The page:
Could you please elaborate on your critique? I feel I am misunderstanding something.

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  10. #9
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    Ken, this would work well as a panel in a comic book where in a previous panel the way the bridge is attached to a cliff face is explained. But here, it is sorta too much to guess at.

    There is a thing in the staging of a scene, whether in a movie, a comic book, or an illustration, that there must be certain landmarks present. A sort of proof that the world is real. The question is always, what is needed to make the viewer believe the scene? Not an easy question to answer, because it is sort of a matter of taste. People tell stories differently from one another.

    In this case, however, the left end of the bridge, we don't know where that's going, because there's no evidence of anything even further in the foreground than that end of the bridge. And the other end of the bridge also has no cliff face behind it so that we know, "oh, that must be the cliff that the bridge attaches to."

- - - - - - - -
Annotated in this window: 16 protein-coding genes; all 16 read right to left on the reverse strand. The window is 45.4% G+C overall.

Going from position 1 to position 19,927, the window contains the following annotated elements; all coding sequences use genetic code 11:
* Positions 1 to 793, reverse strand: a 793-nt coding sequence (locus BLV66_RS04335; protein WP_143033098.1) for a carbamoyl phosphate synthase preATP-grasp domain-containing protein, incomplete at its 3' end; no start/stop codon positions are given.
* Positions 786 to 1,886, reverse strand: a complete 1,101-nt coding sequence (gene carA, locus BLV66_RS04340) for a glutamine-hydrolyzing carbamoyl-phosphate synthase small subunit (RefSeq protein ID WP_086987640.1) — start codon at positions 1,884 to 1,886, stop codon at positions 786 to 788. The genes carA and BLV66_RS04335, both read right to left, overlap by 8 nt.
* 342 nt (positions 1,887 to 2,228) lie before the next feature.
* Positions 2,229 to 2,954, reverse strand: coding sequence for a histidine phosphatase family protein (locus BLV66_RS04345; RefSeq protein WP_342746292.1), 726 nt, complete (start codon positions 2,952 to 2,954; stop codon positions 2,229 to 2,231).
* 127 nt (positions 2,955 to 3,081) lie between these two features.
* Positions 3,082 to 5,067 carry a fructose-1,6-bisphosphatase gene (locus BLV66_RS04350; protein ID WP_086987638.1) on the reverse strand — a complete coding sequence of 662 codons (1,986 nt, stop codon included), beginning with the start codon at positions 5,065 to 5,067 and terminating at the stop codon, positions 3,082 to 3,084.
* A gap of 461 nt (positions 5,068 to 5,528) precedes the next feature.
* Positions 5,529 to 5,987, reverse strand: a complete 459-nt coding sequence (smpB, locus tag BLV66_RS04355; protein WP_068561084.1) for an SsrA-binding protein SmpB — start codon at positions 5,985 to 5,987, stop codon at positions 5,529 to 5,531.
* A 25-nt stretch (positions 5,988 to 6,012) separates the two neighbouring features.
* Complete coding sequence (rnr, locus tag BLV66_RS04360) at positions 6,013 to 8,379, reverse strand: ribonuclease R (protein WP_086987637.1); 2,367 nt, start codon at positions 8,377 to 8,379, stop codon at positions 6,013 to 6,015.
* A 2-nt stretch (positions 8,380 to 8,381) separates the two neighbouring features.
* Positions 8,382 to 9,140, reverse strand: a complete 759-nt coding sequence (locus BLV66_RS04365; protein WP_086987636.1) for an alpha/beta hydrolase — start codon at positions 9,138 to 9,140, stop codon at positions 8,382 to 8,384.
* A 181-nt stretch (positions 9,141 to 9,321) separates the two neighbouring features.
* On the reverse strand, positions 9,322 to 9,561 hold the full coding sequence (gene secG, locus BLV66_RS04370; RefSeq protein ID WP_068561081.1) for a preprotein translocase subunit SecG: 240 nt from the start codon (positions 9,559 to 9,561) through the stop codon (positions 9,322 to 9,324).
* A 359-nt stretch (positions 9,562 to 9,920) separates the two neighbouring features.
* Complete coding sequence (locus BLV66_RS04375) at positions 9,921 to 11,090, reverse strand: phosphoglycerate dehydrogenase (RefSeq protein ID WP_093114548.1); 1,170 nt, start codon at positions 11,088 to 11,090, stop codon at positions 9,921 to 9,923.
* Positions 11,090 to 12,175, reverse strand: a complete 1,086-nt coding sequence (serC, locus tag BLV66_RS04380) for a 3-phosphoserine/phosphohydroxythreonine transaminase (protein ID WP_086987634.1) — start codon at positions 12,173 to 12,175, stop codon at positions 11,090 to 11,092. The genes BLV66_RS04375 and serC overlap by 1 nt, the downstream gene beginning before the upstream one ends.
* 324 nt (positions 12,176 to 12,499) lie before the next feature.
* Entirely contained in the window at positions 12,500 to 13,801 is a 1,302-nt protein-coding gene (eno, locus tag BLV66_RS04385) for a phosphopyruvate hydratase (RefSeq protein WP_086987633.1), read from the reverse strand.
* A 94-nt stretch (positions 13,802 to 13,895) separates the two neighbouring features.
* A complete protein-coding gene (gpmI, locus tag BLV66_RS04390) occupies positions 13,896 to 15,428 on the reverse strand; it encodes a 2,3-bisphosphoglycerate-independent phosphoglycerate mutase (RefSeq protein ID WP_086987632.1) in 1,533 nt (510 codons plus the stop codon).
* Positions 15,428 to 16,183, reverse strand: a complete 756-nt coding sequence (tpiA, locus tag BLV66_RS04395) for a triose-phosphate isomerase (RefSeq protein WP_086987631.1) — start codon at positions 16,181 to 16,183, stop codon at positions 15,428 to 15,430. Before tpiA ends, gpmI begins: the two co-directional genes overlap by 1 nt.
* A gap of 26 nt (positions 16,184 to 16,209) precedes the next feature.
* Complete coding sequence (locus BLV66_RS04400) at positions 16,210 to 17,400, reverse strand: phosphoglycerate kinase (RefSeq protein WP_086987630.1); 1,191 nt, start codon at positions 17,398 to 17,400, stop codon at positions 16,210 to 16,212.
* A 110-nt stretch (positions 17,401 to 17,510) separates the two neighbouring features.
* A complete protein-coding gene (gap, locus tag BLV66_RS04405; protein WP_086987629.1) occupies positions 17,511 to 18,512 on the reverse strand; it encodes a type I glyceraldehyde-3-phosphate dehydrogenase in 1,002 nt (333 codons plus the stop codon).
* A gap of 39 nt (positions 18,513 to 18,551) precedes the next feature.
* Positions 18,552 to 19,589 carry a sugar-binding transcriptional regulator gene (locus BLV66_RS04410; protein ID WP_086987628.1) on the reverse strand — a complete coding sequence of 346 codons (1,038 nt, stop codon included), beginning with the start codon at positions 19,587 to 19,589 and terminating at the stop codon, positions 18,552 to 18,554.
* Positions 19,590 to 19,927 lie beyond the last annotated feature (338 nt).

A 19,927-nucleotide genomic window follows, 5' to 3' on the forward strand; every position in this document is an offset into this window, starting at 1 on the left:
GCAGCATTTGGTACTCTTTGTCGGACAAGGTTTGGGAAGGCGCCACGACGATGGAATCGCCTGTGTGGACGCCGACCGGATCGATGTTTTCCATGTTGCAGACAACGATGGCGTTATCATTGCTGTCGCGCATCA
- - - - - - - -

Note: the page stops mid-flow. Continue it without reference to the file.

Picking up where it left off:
But even then, the thing about storytelling is, one clear true small fact, really really helps the believability. If you had researched these kinds of rope bridges and seen Exactly how they attach to a cliff face, instead of avoiding drawing the cliffs (which makes it seem like you were just avoiding the hard work of drawing the mechanism by which the bridge attaches and/or you didn't bother to look it up.)... you could have emphasized the reality by drawing the heck out of that attachment. Then, the viewer would say, "ah,this guys really knows what he's talking about!" Being an artist is like being an Author. You are telling a story. And related to the word Author is Authority. You must be an authority on the stuff in your picture, so you can easily convince the viewer, so the viewer forgets about the details and looks at the drama taking place.